Credit Score Facts

 


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In the US, a credit score is a rating system that is used to measure the credit level of an individual. The score that a person has will be used to determine their credit worthiness. The credit score will be mathematically calculated by using a model that is based on statistics. Lenders will use the credit score of an individual to determine the probability of them paying back money they have borrowed. This calculation will be made for a specific period of time. The credit score is directly connected to the information that is available on the credit report. The credit score is typically used by credit card companies, banks, and car dealers. They will use this score to determine the risk involved with loaning money to borrowers.

If you are a US citizen, your credit score will determine if you will be given a loan, and it will also determine you interest rate. If you have a low credit score, you may be rejected from getting a loan, or you may be given a high interest rate if you are approved for a loan. There are a number of factors which will determine your credit score. The number of accounts you currently have will play a role, as well as your payment history. If you have been consistently been late paying your bills, this may cause you to have a low credit score. The lender will also look to see if you have any existing loans that are in default. The most well known credit scoring system in the US is called FICO.

However, FICO is not the only available credit scoring system. Other organizations which calculate credit scores are Vantage and NextGen. The FICO orgnization stands for Fair Isaac Corporation, and uses a specific mathematical system for calculating the credit score of citizens. The score that FICO generates will determine whether you are approved for declined for a loan. There are three agencies that will also be responsible for calculating credit scores, and they are TransUnion, Equifax, and Experian. Each lender that you come in contact with may use a different credit scoring agency. While many banks use FICO, some companies may use NextGen.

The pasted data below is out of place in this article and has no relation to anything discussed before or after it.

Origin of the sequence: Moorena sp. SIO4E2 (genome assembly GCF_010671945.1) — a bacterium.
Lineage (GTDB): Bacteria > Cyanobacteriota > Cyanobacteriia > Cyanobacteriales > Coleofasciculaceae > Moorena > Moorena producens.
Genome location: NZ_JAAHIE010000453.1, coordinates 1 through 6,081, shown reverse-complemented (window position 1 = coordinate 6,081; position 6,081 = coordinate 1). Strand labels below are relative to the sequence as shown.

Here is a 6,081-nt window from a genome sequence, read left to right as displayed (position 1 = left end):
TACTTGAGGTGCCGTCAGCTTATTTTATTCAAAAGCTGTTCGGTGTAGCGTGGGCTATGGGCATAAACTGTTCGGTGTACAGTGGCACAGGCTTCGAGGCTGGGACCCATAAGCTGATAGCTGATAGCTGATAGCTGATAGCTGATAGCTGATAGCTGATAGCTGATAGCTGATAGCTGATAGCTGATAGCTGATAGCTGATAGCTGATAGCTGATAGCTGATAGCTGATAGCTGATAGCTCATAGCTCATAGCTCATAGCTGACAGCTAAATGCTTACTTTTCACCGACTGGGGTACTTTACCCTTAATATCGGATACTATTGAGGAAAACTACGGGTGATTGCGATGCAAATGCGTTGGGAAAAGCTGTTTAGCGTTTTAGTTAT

Each individual will be scored against the general population. For example, if you are 11 days late paying a bill, your credit score will be compared to the general population of people that have been late paying their bills as well. Once you are compared to the general population, your risk of default can be determined. In addition to FICO, most large banks will also use their own statistical systems as well. These systems may be regulated by the Federal Reserve. For example, companies are not allowed to discriminate against applicants based on their race, gender, religion, or marital status. The decision that is made by the lender must be purely based on the credit score. If a person is rejected from receiving a loan, the lender must be able to give details as to why they were rejected.

Michael Colucci is a writer on Credit Score which is part of the Knowledge Search network.

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